Performing more difficult pieces – harder than Grade 3 standard – can boost your marks. You can perform easier pieces – below Grade 3 standard, but your marks will be scaled down a bit. Playing an easier piece well could result in a better mark than playing a harder piece badly!
You will need to hand in a score or a lead sheet of each piece, so your teacher can assess how accurately you perform. You cannot hand in an audio/video guide track instead.
If your performances last less than 4 minutes in total, you will lose marks.
Component 2: Composing – Worth 30% of your GCSE
(Marked by your teacher, moderated by Eduqas)
You must compose two original pieces of music. Each is equally weighted. One is a free composition, which you can complete at any time in the course. The other must be written in response to a brief released by Eduqas on the 1st September in the same school year as you take the exam. They can both be in a similar style as long as the actual musical content is different.
You will have to hand in an audio file of each piece – either a live recording (of you or someone else performing your piece) or an output from software. You will also need either a score or a lead sheet with a detailed description of each piece.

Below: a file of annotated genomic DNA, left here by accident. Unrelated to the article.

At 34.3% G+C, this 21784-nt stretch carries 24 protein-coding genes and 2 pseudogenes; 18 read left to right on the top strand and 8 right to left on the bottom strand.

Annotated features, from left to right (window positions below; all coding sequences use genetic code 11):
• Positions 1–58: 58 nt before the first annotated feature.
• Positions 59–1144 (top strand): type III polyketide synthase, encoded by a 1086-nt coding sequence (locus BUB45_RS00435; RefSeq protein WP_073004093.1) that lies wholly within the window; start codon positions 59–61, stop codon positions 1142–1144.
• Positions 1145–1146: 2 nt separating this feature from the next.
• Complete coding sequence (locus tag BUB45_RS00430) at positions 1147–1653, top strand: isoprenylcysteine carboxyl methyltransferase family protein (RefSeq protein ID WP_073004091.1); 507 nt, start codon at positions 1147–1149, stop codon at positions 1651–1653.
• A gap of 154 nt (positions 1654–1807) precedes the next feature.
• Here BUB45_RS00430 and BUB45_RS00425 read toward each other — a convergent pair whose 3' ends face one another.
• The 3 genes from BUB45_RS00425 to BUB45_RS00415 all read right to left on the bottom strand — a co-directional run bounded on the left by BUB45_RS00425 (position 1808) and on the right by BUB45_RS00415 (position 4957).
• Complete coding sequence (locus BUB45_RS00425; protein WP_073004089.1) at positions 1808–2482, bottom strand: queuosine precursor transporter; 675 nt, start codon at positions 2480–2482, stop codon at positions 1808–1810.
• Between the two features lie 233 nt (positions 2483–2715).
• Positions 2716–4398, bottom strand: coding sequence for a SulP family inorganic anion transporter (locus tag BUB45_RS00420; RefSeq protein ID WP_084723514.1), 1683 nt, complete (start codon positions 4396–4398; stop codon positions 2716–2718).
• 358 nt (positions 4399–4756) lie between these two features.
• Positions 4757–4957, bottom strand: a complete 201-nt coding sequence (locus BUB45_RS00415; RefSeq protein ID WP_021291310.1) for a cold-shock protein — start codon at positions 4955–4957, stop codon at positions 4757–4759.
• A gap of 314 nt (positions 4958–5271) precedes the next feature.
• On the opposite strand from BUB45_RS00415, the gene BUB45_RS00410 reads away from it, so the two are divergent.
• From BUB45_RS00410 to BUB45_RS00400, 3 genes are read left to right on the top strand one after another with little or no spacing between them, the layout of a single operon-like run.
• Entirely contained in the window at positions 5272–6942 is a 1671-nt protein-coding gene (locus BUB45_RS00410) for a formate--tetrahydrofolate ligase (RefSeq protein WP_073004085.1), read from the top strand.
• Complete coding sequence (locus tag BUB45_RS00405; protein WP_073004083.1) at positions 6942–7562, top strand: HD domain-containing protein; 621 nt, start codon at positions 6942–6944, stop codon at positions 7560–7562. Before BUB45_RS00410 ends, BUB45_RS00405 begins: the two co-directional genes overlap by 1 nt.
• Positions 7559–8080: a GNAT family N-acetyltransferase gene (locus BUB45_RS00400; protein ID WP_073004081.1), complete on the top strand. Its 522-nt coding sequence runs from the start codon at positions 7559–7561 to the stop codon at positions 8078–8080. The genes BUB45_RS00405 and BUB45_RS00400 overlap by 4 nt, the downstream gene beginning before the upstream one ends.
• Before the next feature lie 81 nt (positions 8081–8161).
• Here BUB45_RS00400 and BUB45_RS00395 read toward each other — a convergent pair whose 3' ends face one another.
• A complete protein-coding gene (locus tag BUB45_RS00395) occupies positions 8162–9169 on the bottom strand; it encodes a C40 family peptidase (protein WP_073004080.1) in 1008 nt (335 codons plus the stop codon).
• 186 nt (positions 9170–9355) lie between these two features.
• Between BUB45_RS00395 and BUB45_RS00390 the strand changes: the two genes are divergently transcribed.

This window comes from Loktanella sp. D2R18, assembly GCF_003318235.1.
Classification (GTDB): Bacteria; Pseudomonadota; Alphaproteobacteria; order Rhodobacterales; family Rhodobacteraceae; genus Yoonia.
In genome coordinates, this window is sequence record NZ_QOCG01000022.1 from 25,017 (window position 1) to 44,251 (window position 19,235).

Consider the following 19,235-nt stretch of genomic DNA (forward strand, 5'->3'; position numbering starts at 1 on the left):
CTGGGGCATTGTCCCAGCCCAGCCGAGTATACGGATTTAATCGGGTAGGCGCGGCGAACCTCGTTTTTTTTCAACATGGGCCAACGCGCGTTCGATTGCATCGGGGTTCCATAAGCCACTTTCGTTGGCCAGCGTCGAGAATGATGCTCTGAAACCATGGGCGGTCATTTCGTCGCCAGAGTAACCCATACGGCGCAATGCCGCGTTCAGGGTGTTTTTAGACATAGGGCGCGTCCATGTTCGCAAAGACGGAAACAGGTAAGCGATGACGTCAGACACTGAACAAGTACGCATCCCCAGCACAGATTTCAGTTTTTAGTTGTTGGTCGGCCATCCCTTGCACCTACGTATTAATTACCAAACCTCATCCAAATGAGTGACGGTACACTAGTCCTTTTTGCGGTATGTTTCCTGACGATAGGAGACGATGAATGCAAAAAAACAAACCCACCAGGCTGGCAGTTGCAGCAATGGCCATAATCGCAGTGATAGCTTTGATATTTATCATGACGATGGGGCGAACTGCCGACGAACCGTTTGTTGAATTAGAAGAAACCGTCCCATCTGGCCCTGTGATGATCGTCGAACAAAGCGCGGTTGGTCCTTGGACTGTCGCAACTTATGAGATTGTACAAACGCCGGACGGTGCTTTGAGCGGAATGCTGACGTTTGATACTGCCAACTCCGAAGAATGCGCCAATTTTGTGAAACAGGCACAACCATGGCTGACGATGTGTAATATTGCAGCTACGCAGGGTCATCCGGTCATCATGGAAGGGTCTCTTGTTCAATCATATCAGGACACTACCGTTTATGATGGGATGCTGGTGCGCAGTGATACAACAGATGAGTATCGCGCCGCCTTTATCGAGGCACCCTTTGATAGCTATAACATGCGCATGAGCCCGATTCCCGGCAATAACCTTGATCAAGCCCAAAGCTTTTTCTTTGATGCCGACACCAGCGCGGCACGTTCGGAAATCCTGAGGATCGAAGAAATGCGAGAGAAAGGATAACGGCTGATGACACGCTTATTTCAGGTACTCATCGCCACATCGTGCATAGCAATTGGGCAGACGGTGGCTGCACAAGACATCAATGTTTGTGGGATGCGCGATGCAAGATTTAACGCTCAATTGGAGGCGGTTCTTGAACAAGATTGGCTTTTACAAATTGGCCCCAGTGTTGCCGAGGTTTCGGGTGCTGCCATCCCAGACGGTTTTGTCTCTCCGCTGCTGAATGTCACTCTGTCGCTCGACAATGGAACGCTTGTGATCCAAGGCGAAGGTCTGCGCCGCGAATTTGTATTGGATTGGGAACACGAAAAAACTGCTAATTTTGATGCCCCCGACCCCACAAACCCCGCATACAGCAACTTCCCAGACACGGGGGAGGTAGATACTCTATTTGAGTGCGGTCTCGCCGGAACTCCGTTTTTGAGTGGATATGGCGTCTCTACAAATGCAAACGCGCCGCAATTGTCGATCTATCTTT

You have to complete a composing log as well which is signed by you and your teacher to authenticate your work. This explains how you completed your work, if you used any ideas which were not your own (like drum loops) and if anyone else helped you.
Component 3: Appraising – Worth 40% of your GCSE (A listening exam.)
In your exam there will be 8 questions. Each will have an extract of music which is played out loud for you to answer the questions on what you hear. Question 1 and question 7 will always be on the set works.
The questions will focus on three things:
Elements of Music – melody, harmony, tonality, form and structure, dynamics, sonority, texture, tempo, rhythm, metre.
The context – the time, place or purpose of the music
Musical Language – the list of musical terms in Appendix C of the specification, notes in the treble and bass clef and any specific vocabulary which goes with the set works.
Music is a popular and successful subject at GCSE, with results of 100% A* to A in 2016. Students will learn how to musically analyse pieces of different genres in a deep and succinct manner. They will develop their musicianship in performing and composing, using either music technology or traditional methods to create their own pieces. Like Key Stage 3, the subject is taught in an active style.